Monday, 30 August 2010

Cadair Idris - from Dol Einion

Well nearly!

We arrived at the campsite on Friday evening for an early start on Saturday. The weather forecast was not good, but sounded better Saturday than Sunday.

Saturday was dull with frequent showers, and cloud - enveloping the mountain. We decided to try it anyway and packed three rucksacks. We were well equipped ( except that I had forgotten to pack hats and left my gloves at the campsite - a sad mistake! Yes - I do know that this is August).

I used to walk very regularly, and enjoy hill walking - if rewarded with fine views. I have never been very keen on mountains as such, and knowing that I am not really fit enough, thought that I might turn back half way and leave my son to carry on with his dad. I should have looked more closely at the map. I had a rough idea of directions in mind, and linear distance, but had paid little attention to the contours! From Dol Einion the initial ascent is very steep. Disparagingly referred to by my 16 year old as a 'motorway for walkers' the path is well maintained and stepped (very steeply). I prefer a slope to steps since they never seem to match my stride and force a peculiar stop and start pace, but I understand the problems of erosion and the need to maintain such a well-trodden path. I pitied the poor souls who had constructed the path way.

After this climb through a wooded valley, the path reaches open hillside and the the gradient is much more gradual. We gently progressed to the head of the valley. Initially, Cwm Cau, a very typical glacial lake, is hidden by its nearest 'rim' (looking almost like a man-made dam). Very impressive when it can be seen, backed by the final ridge up to Cadair Idris itself.

(Please forgive any typing errors - I fear I have too many plates spinning again. I am trying to cook a meal between loading photos and I need to pop down the garden to retrieve washing).

We had lunch beside the lake. Not as idyllic as it sounds. There was a strong wind and heavy rain, and that cloud came ever lower. We found a mossy patch in a slight dip - but it didn't provide much shelter. Husband abandoned us for what he thought was a more sheltered spot. We sat on large survival bag, put on waterproof trousers, added extra layer of fleece under caghules, and wrapped our backs in the excess of survival bag. IT WAS VERY COLD!!!.

The next part of the path follows slate steps up onto a ridge to the left of the cwm. I had thought I would turn back at this point, but finding the weather so bad and the path down steeper than I'd thought, it seemed wiser to stay together. So upwards I had to go. 16 year olds have their uses and he carried my extra water bottle which helped. 

By the time we got to the top of this section we were in cloud with intermittent views. Not too disorienting, since we had a good sense of the position of the lake - just as well bearing in mind the sheer drop of a few hundred metres to its surface!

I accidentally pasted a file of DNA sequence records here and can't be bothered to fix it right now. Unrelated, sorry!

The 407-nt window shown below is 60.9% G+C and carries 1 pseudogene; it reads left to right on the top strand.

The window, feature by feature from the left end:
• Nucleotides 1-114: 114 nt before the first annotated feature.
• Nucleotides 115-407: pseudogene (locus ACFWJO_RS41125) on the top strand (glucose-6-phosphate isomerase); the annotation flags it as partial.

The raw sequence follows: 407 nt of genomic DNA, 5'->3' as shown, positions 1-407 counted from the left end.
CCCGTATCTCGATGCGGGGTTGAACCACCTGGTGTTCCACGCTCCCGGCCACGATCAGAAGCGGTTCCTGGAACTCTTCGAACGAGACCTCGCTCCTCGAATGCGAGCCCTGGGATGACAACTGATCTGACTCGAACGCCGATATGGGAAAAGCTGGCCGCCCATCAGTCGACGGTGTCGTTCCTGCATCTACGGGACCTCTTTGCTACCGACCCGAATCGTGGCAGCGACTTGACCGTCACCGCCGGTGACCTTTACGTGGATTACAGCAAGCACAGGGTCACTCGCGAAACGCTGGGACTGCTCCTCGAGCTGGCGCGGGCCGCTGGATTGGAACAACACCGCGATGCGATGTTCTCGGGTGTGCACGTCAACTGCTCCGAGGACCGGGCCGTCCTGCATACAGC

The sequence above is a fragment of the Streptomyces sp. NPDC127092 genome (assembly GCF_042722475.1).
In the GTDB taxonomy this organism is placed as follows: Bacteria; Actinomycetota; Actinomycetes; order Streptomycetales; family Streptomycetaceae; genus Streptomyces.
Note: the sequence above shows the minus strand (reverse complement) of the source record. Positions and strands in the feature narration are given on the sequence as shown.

Over 'the other side of the ridge', Dol Einion to the left - we are looking roughly towards Machynlleth. (No my legs are not that size - the wind was inflating my waterproofs through the 'pocket slits'. This next is behind us, back down to the cwm.

The path progresses along the ridge, onwards and upwards. There are patches which are more of a scramble than others. One section was almost level - very welcome! The following are of the valleys, occasionally visible through the cloud, roughly between Machynlleth and the coast ( only visible once and couldn't get camera out quickly enough) towards Tywyn.

The cloud was lower, the wind was stronger - it actually blew me over ( OK I was tired but that's just the point!) and the final stretch is a descent of about 50m followed by a climb of about 150m, along a ridge with the walls of Cwm Cau on one side. Now the ridge is quite wide but the cloud was quite thick and the wind was unpredictable. My walking poles were brilliant but I had forgotten my gloves and couldn't retract my hands into my sleeves due to my poles! My hands were swollen, uncomfortable and clumsy. Other people were still pressing on. Including someone in trainers, jeans and a fashion jacket!! We had had enough. We ate a snack with our backs pressed against a boulder to shelter and then set off back. We had some lovely views on the way down, but the steps which I had found irritating on the way up, became a source of some pain on the way down. Many were quite steep. My walking poles helped but I need new shock absorbers in the regions of knees and ankles and even my  left hip. (Probably because I was trying to protect a wonky right ankle).

Sunday was even wetter and we felt justified in having walked on Saturday. 16 year  old had quite a soggy tent - strange how wet tents become my area (a bit like wet laundry!)

We had intended to spend Sunday near Dolgellau but gave up and came home (it takes about 90 mins) to find brilliant sunshine - at least I could dry the rucksacks, waterproofs and tent! 

Must get some more practice before October trip to Cumbria. 

Tuesday, 24 August 2010

A Very Special Harvest